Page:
Protecting Queenslanders’ personal, private information and stamping out unsolicited scam calls is at the heart of legislation passed by Queensland Parliament today.
Deputy Premier and Treasurer Jackie Trad said the passage through Parliament of the Motor Accident Insurance and Other Legislation Amendment Bill 2019 was about stopping unrelenting, uninvited and harassing phone calls relating to car crashes.
Ms Trad said claim farming, as it is known in the insurance industry, was causing significant stress with some people receiving five to 10 calls a week and even two or three times a day.
“Research collected by the Motor Accident Insurance Commission, which regulates compulsory third-party insurance (CTP) in Queensland, revealed that over 1.5 million Queenslanders have been targeted by claim farmers,” said Ms Trad.
“That is simply unacceptable. Queenslanders have had enough – these unsolicited calls have to stop.
“I know from personal experience these callers – often from overseas or interstate call centres – use nefarious tactics and misleading information to solicit or induce someone to divulge personal details which are then on-sold for profit.”
Ms Trad said the legislation is about protecting the integrity of Queensland’s CTP insurance scheme, which is widely known as one of the most stable and affordable in the country.
“It is imperative that we ensure the scheme continues to support those who are tragically injured in motor vehicle accidents while at the same time providing affordable coverage to drivers,” she said.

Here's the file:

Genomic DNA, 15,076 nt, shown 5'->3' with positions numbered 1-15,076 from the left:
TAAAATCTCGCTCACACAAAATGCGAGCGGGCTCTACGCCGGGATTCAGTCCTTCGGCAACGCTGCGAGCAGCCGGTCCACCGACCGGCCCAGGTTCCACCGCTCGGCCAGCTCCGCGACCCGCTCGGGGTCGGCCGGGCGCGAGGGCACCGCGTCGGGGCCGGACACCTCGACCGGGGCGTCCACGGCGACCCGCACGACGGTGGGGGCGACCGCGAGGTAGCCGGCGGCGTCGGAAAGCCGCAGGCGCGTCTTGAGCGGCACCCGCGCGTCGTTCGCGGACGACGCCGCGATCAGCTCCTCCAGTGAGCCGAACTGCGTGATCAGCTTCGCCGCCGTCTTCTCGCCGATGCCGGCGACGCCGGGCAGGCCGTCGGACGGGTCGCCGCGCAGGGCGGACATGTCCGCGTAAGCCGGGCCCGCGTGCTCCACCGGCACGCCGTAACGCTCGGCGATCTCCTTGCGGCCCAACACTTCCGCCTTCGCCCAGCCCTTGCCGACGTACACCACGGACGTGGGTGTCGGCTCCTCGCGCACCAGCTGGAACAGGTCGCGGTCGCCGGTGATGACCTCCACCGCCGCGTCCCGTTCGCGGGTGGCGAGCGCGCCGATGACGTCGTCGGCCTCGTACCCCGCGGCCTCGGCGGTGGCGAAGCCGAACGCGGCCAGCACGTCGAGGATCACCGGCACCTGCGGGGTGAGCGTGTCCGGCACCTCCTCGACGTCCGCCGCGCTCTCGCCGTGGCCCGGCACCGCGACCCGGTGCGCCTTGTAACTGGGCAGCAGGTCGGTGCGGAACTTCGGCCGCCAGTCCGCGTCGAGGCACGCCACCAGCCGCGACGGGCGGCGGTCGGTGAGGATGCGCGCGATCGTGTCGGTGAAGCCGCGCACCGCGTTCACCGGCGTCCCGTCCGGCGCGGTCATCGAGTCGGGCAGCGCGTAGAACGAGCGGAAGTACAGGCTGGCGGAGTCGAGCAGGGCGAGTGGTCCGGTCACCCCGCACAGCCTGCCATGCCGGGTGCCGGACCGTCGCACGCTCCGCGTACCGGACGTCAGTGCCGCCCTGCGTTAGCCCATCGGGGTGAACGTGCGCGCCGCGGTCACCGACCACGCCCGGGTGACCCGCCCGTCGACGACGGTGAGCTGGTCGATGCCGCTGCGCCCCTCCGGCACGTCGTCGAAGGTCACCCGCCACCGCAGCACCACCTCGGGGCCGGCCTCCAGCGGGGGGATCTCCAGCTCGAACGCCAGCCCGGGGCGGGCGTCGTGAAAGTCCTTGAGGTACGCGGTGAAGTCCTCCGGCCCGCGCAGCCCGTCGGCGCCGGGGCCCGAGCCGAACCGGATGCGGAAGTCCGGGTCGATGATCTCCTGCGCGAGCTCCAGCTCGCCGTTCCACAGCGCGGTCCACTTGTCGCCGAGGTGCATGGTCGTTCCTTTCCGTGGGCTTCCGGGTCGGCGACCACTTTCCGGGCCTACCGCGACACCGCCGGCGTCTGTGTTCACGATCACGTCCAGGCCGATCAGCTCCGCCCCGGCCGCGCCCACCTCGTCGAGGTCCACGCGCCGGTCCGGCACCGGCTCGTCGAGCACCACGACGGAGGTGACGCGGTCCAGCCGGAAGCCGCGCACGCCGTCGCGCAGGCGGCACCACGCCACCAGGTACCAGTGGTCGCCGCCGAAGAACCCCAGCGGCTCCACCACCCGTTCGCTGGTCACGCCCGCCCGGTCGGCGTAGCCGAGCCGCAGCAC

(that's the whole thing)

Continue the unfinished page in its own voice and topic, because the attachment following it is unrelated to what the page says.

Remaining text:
“It is equally important that these laws do not stop meritorious compensation claims or prevent an injured person from being informed of their legal rights. The changes do not impede access to legal representation, nor prevent law practices from promoting their services, donating funds to worthy causes or provide obligation-free services to community groups with which they have a long-standing association.
“In short it is about striking a fair and considered balance between the interests of the Queensland public, claimants, potential claimants and the legal profession.”
Included in the new laws are claim farming offences with a maximum penalty of around $40,000 for an individual and $200,000 for a corporation. There are also provisions to expand the Motor Accident Insurance Commission’s functions and bolster its enforcement and special investigation powers.
Deputy Premier, Treasurer and Minister for Aboriginal and Torres Strait Islander Partnerships
The Honourable Jackie Trad